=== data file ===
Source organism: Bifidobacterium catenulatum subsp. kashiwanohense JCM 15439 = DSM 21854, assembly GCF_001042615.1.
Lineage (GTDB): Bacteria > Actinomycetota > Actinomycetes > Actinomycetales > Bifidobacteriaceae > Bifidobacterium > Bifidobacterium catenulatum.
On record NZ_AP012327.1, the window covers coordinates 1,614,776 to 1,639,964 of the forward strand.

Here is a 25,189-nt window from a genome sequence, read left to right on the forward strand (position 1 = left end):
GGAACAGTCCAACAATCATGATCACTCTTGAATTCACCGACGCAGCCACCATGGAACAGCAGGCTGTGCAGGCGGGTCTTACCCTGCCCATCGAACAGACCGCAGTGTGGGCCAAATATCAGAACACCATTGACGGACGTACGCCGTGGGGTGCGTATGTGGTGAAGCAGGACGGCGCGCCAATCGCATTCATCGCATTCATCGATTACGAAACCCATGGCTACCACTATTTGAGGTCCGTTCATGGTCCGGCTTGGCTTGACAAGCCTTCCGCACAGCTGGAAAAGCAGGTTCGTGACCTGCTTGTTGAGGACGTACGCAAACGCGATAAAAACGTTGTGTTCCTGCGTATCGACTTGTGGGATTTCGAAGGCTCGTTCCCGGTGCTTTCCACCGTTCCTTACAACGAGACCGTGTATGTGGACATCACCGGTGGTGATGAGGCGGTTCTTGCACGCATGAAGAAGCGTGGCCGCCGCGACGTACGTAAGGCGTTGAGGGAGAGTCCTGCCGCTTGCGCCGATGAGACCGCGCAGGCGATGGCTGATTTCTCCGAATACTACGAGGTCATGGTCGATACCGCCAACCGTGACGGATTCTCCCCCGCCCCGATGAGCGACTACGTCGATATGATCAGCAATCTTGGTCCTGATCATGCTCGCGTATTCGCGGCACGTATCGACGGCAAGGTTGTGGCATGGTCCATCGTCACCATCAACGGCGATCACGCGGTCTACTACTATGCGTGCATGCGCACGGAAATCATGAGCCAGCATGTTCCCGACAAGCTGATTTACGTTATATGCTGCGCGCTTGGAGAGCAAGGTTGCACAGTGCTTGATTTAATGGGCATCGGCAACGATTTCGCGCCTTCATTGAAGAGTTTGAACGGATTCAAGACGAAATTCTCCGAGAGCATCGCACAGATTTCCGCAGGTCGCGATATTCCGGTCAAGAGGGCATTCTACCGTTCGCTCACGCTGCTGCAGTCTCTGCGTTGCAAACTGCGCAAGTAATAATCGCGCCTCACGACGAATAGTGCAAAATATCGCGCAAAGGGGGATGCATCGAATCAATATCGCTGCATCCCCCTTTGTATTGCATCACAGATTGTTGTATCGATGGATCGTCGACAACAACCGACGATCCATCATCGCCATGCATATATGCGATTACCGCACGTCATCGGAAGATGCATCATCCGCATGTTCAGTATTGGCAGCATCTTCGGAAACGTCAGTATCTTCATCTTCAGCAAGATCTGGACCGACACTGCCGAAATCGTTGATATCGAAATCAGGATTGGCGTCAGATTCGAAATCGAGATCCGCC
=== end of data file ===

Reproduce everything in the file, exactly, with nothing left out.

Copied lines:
Source organism: Bifidobacterium catenulatum subsp. kashiwanohense JCM 15439 = DSM 21854, assembly GCF_001042615.1.
Lineage (GTDB): Bacteria > Actinomycetota > Actinomycetes > Actinomycetales > Bifidobacteriaceae > Bifidobacterium > Bifidobacterium catenulatum.
On record NZ_AP012327.1, the window covers coordinates 1,614,776 to 1,639,964 of the forward strand.

Here is a 25,189-nt window from a genome sequence, read left to right on the forward strand (position 1 = left end):
GGAACAGTCCAACAATCATGATCACTCTTGAATTCACCGACGCAGCCACCATGGAACAGCAGGCTGTGCAGGCGGGTCTTACCCTGCCCATCGAACAGACCGCAGTGTGGGCCAAATATCAGAACACCATTGACGGACGTACGCCGTGGGGTGCGTATGTGGTGAAGCAGGACGGCGCGCCAATCGCATTCATCGCATTCATCGATTACGAAACCCATGGCTACCACTATTTGAGGTCCGTTCATGGTCCGGCTTGGCTTGACAAGCCTTCCGCACAGCTGGAAAAGCAGGTTCGTGACCTGCTTGTTGAGGACGTACGCAAACGCGATAAAAACGTTGTGTTCCTGCGTATCGACTTGTGGGATTTCGAAGGCTCGTTCCCGGTGCTTTCCACCGTTCCTTACAACGAGACCGTGTATGTGGACATCACCGGTGGTGATGAGGCGGTTCTTGCACGCATGAAGAAGCGTGGCCGCCGCGACGTACGTAAGGCGTTGAGGGAGAGTCCTGCCGCTTGCGCCGATGAGACCGCGCAGGCGATGGCTGATTTCTCCGAATACTACGAGGTCATGGTCGATACCGCCAACCGTGACGGATTCTCCCCCGCCCCGATGAGCGACTACGTCGATATGATCAGCAATCTTGGTCCTGATCATGCTCGCGTATTCGCGGCACGTATCGACGGCAAGGTTGTGGCATGGTCCATCGTCACCATCAACGGCGATCACGCGGTCTACTACTATGCGTGCATGCGCACGGAAATCATGAGCCAGCATGTTCCCGACAAGCTGATTTACGTTATATGCTGCGCGCTTGGAGAGCAAGGTTGCACAGTGCTTGATTTAATGGGCATCGGCAACGATTTCGCGCCTTCATTGAAGAGTTTGAACGGATTCAAGACGAAATTCTCCGAGAGCATCGCACAGATTTCCGCAGGTCGCGATATTCCGGTCAAGAGGGCATTCTACCGTTCGCTCACGCTGCTGCAGTCTCTGCGTTGCAAACTGCGCAAGTAATAATCGCGCCTCACGACGAATAGTGCAAAATATCGCGCAAAGGGGGATGCATCGAATCAATATCGCTGCATCCCCCTTTGTATTGCATCACAGATTGTTGTATCGATGGATCGTCGACAACAACCGACGATCCATCATCGCCATGCATATATGCGATTACCGCACGTCATCGGAAGATGCATCATCCGCATGTTCAGTATTGGCAGCATCTTCGGAAACGTCAGTATCTTCATCTTCAGCAAGATCTGGACCGACACTGCCGAAATCGTTGATATCGAAATCAGGATTGGCGTCAGATTCGAAATCGAGATCCGCC